It is Time to Start Over
When educators engage in continuous learning, student learning is improved.
(Donohoo, 2017, p. 51)
Teacher evaluation systems in this country do more harm than good to student learning because they focus on the outputs of effective teaching (teachers teaching lessons) instead of the inputs (teacher collaboration, lesson planning, data analysis and professional learning). We need to redesign our teacher evaluations systems to measure the behaviors and activities that increase collective efficacy—the number one factor in student achievement (Donohoo, Hattie & Eells, 2018).
All evaluation programs are built on assumptions. We need new assumptions about effective teaching to guide the construction of teacher evaluations. And unlike the current, unexamined assumptions, the new assumptions need to be explicitly stated before a new system is built. A fundamental shift in belief, philosophy and operation must advance for adult professional learning and student achievement to increase.
New Assumption #1: Schools Are Not Businesses
Schools are their own, unique entities. We are not going to get anywhere by treating them like for-profit institutions.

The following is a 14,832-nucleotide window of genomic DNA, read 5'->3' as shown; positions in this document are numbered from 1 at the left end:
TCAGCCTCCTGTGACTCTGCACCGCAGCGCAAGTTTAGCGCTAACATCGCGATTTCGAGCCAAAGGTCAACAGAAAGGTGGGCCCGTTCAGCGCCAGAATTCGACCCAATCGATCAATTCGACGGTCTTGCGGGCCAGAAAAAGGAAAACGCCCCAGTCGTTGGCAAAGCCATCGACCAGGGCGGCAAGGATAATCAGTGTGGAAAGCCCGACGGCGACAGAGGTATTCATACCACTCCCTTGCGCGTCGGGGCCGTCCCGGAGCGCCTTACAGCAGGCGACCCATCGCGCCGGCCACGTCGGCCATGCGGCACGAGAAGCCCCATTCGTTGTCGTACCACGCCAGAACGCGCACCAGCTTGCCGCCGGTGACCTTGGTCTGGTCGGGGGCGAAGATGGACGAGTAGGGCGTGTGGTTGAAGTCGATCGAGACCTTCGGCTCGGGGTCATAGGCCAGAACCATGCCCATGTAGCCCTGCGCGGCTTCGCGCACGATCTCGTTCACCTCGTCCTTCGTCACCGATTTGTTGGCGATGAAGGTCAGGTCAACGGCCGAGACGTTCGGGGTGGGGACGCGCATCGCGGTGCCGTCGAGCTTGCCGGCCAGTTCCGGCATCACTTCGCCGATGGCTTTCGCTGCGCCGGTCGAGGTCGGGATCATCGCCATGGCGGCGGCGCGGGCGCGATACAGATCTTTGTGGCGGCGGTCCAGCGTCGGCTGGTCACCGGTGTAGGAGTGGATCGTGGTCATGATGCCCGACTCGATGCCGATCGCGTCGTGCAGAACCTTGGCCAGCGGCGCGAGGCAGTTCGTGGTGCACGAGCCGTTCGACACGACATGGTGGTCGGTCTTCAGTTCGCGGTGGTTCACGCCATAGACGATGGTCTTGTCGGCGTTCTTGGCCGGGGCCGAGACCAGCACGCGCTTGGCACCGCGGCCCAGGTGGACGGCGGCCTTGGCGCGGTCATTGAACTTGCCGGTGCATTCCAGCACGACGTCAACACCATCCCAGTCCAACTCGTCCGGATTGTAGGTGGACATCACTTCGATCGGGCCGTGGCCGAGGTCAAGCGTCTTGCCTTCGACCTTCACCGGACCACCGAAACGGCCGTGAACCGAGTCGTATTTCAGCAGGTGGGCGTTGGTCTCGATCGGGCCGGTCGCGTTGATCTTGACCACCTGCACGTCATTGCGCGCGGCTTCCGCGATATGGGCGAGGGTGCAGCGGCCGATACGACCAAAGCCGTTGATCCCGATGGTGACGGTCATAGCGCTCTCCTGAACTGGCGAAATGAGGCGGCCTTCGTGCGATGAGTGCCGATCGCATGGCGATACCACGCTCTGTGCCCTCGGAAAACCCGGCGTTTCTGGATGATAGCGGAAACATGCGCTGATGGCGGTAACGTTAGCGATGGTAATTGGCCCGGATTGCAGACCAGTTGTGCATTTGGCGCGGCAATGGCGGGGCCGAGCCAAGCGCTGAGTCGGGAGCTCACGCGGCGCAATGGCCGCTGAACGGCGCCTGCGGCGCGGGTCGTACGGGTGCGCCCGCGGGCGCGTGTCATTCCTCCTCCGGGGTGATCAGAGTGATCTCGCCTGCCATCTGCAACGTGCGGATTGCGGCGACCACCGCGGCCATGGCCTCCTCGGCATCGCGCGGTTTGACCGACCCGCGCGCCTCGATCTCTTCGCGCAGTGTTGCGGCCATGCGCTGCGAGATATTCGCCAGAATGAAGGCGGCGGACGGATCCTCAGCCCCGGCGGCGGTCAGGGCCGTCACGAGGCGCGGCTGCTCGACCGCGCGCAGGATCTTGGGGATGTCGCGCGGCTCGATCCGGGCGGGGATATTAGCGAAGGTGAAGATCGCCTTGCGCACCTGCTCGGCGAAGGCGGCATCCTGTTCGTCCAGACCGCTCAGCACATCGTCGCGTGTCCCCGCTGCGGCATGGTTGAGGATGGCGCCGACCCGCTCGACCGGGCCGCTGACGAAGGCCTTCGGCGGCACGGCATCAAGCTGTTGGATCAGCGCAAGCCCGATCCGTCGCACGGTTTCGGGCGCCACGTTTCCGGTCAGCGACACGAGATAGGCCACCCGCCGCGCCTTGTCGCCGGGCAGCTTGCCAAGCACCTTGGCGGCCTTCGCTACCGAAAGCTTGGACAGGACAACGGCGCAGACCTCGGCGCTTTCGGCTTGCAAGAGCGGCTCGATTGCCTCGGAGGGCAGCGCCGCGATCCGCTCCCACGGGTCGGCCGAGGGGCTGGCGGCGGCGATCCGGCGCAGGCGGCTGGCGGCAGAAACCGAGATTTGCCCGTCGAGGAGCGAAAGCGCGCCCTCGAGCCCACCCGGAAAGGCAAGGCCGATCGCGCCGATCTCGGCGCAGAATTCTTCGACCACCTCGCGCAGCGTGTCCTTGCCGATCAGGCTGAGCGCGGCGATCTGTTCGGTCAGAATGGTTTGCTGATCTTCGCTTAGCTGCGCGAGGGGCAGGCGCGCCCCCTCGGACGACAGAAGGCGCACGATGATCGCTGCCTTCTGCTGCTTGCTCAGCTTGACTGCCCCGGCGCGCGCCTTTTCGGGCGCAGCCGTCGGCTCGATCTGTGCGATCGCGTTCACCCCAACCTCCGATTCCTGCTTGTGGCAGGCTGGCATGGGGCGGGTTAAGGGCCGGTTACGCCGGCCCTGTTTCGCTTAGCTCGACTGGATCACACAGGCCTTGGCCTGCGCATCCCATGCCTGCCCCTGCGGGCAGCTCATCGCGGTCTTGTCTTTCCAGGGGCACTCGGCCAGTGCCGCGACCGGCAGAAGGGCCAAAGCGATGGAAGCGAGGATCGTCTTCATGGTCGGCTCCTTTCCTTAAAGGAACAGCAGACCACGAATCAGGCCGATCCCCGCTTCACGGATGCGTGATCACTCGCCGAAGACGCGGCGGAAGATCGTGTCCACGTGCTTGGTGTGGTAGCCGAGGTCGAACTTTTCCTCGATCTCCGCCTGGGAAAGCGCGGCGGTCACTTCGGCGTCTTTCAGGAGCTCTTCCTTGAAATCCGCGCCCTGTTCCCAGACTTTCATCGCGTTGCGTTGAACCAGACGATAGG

Schools should be willing to try anything that will help students. If looking into other industries and using some of their strategies will help educators better serve students, then they should do so. But what we've done with regard to teacher evaluation isn't an example of that. Instead, we copied a flawed system from the corporate world. Modern teacher evaluations systems mirror three models used in business (Lavigne, 2014):
- • Rating scales: measuring performance to a documented standard
- • Ranking method: employees are ranked against each other in assessed performance
- • Forced distribution: a bell curve is applied to teacher performance
All of these approaches are subject to systematic problems that have been documented in literature and respond to one another, each attempting to combat the flaws with the other methods.
Corporate America has had its fair share of high-stakes evaluations and many of the most aggressive models have been scaled back. The failures and challenges faced in the business world's version of high-stakes evaluation paints an uncertain picture for the application of such models in education. The history of high stakes in previous educational efforts offers additional concerns.
(Lavigne, 2014, p. 6)
Educators should consult research from other fields and collaborate with other professionals. But policymakers should not copy business models of operation blindly and think that they will have a positive impact on schools, especially if the action has not had a positive impact in other fields. It is time we come to the realization that schools are unique. There is no other societal institution that they compare to, because of our clients and their diverse needs.